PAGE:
The price of cotton

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MILTON Keynes Peace and Justice Network writes exclusively for Citizen First about winners and losers in the cotton market.

Browse around the shops in Milton Keynes and you may be surprised by some of the goods that carry that little green and blue label – telling you that a product has been fairly traded.

Sheets, jeans, pants, t-shirts, school clothes, cotton wool and handbags are just some of the cotton products you may now see carrying the FAIRTRADE Mark.

The price of cotton on world markets has been rising, as a result of shortages caused by floods and crop problems in some cotton-producing countries. Retailers and consumers are worried. Some cotton farmers are worried too despite the high market price.

Cotton is the world’s most used natural fibre. An estimated 100 million households across 70 countries – from America to Spain, Mali, India and China – are engaged in its production, but the cotton market is not a level playing field.

Benin, Burkina Faso, Chad and Mali rely heavily on cotton for export revenues. They produce cotton more cheaply than anywhere else. French Equatorial Africa became the continent’s first major cotton-producing region in the nineteenth century when Britain and France looked to its colonies to supply Europe’s growing garment industry. After independence in West African nations, cotton production expanded, and cotton became known as ‘white gold’ for the contribution it made to rural development.

Now, cotton farmers struggle to survive. A Malian producer, farming two hectares of cotton, may gross $400 a year, while US cotton farmers receive a subsidy of $250 per hectare.

Subsidies in America, China and Europe are distorting world markets. In India, after years when debt-ridden cotton farmers were committing suicide, the government introduced a ‘minimum support price’ at which it buys cotton from farmers. Seven years ago, the World Trade Organisation agreed to address issues in the cotton market, but farmers in developing countries are still waiting.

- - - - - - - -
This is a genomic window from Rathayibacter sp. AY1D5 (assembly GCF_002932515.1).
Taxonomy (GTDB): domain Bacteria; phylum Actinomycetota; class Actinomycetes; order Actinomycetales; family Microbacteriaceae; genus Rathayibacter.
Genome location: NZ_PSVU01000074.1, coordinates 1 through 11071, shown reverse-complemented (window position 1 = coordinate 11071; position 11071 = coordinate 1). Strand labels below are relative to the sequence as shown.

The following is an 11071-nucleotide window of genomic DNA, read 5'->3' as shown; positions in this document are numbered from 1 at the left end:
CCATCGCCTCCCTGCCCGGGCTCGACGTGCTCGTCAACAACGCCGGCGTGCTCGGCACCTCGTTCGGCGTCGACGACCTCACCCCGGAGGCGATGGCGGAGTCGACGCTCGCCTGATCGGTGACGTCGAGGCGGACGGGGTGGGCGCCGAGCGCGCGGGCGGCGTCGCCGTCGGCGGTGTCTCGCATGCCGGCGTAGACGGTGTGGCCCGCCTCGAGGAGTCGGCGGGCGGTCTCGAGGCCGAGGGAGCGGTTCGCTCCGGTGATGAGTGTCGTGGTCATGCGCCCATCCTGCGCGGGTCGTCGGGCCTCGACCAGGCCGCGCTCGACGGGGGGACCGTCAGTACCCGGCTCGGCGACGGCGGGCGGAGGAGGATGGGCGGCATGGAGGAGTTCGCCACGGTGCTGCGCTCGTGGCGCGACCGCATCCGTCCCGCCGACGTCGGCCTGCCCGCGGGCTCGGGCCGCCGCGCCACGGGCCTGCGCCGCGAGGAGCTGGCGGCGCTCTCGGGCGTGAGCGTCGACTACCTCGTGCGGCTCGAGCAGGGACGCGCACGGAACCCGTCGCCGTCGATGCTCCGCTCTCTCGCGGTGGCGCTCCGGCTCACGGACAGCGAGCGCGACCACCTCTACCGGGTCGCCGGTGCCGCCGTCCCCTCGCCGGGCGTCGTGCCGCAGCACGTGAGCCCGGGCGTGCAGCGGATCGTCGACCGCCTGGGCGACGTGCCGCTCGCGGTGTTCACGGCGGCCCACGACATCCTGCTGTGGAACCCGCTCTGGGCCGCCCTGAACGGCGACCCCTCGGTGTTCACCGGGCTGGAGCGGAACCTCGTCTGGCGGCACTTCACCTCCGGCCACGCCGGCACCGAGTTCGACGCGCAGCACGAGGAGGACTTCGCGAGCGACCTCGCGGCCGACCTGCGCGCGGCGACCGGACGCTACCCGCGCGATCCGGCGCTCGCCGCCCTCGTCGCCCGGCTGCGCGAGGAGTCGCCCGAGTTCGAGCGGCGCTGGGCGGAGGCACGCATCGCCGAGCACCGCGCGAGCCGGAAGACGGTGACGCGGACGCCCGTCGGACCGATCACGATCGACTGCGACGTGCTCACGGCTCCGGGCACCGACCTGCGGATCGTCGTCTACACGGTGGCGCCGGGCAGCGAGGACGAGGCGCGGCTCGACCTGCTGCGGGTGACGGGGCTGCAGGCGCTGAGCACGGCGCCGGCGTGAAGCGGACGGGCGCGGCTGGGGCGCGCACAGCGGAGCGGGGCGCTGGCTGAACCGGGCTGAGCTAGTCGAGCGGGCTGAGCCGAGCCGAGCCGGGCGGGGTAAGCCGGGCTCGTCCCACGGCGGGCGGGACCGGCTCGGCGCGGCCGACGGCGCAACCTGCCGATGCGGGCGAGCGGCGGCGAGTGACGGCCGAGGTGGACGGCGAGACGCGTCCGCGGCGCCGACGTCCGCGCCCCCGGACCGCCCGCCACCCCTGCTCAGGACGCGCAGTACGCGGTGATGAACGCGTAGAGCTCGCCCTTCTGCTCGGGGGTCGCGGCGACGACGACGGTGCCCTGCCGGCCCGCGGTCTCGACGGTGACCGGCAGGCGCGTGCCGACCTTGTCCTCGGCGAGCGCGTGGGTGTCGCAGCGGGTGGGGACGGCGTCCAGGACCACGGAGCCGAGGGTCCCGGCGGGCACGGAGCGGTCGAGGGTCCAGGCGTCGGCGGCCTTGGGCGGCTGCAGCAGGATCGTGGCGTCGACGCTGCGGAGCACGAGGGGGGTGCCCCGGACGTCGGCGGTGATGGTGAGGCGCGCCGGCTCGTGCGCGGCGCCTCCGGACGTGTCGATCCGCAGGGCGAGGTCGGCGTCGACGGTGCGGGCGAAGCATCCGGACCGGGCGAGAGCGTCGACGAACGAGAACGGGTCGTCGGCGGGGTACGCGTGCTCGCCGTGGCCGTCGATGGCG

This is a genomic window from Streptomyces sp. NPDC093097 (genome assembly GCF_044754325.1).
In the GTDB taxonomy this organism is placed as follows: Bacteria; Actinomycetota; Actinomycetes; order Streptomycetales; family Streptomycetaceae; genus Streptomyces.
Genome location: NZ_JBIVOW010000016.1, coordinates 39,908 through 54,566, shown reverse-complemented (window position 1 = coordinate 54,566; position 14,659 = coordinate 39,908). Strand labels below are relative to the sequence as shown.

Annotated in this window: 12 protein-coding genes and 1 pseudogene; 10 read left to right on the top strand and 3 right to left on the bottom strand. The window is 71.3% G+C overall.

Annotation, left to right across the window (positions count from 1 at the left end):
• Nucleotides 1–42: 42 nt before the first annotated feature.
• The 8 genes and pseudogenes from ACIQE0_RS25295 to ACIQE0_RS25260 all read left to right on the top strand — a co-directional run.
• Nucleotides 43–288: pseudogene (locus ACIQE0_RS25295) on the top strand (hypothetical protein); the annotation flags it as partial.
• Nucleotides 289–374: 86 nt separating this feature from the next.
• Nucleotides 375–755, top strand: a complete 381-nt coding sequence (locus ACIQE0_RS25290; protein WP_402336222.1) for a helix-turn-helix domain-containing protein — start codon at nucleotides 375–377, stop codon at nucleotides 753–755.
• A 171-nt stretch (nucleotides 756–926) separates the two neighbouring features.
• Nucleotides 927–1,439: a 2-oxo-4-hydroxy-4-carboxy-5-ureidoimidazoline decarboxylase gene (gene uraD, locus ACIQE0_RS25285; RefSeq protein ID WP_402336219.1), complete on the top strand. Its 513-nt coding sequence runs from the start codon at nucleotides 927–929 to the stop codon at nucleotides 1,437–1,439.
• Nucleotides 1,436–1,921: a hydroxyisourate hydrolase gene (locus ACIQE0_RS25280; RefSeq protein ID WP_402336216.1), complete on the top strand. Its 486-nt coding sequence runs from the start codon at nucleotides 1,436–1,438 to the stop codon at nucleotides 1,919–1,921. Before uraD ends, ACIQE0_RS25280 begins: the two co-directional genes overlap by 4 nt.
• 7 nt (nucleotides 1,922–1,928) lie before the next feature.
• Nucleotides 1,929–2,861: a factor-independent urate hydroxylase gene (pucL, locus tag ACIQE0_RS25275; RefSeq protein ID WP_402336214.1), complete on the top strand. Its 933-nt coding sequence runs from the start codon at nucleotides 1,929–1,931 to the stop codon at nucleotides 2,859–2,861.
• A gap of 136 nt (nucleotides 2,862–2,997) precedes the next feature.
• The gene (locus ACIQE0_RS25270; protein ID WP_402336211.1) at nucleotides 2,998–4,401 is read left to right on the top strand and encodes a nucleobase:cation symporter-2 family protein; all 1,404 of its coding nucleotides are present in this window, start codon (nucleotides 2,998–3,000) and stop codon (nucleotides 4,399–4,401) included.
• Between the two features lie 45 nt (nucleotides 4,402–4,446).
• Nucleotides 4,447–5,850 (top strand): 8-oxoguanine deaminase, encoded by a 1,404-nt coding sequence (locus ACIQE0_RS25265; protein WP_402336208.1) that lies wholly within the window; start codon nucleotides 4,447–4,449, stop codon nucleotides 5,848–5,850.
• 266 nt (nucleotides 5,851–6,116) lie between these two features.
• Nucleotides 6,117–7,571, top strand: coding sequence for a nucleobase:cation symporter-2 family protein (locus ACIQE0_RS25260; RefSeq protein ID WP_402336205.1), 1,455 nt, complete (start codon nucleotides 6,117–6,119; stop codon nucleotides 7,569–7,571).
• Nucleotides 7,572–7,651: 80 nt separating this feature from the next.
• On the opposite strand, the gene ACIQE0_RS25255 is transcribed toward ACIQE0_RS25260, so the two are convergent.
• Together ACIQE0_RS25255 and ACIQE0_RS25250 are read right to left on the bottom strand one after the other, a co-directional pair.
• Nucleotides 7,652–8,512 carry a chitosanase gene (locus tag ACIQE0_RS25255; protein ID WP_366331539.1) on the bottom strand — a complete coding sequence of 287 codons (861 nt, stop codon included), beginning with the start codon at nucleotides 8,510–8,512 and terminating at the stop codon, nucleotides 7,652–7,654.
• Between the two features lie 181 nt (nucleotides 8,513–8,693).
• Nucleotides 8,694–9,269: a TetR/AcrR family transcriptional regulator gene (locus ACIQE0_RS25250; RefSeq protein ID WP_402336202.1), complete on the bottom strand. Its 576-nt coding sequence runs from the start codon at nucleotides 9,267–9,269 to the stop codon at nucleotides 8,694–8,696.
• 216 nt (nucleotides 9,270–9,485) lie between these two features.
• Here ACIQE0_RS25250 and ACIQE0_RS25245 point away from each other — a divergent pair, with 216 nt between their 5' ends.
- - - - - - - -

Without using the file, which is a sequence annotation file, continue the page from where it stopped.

The introduction of Fairtrade cotton in 2005 has given some farmers in developing countries the chance of a more secure livelihood. About 95,000 farmers, workers and their families in West Africa, India, Brazil, Argentina, Egypt and Kyrgyzstan now benefit from Fairtrade cotton production.

These farmers are guaranteed a fair price, whatever the price on world markets. They also benefit from a Fairtrade premium to fund local economic and community projects.

Last year, Susan Waters, MD of Cotton Roots here in Milton Keynes, visited the farmers and spinners in India who supply Fairtrade cotton for the company’s school uniform range. She was delighted to see the spinners using their Fairtrade premium to finance a school for children in this rural farming community.

She said: “Connecting directly with, and supporting, this school has made everything seem real and worthwhile.”

Fairtrade Fortnight 2011 starts this year on February 28. We should celebrate the support that UK consumers show for Fairtrade, but the focus on cotton this year illustrates starkly why a fair deal for all farmers must be our ultimate goal.

Go to Milton Keynes Fairtrade Forum’s website, www.mkfairtrade.org.uk, to link to the Fairtrade Foundation’s new report, ‘The Great Cotton Stitch-up’ and for events in Milton Keynes during Fairtrade Fortnight.

> For more information on Milton Keynes Peace and Justice Network visit www.mkpeaceandjustice.org.uk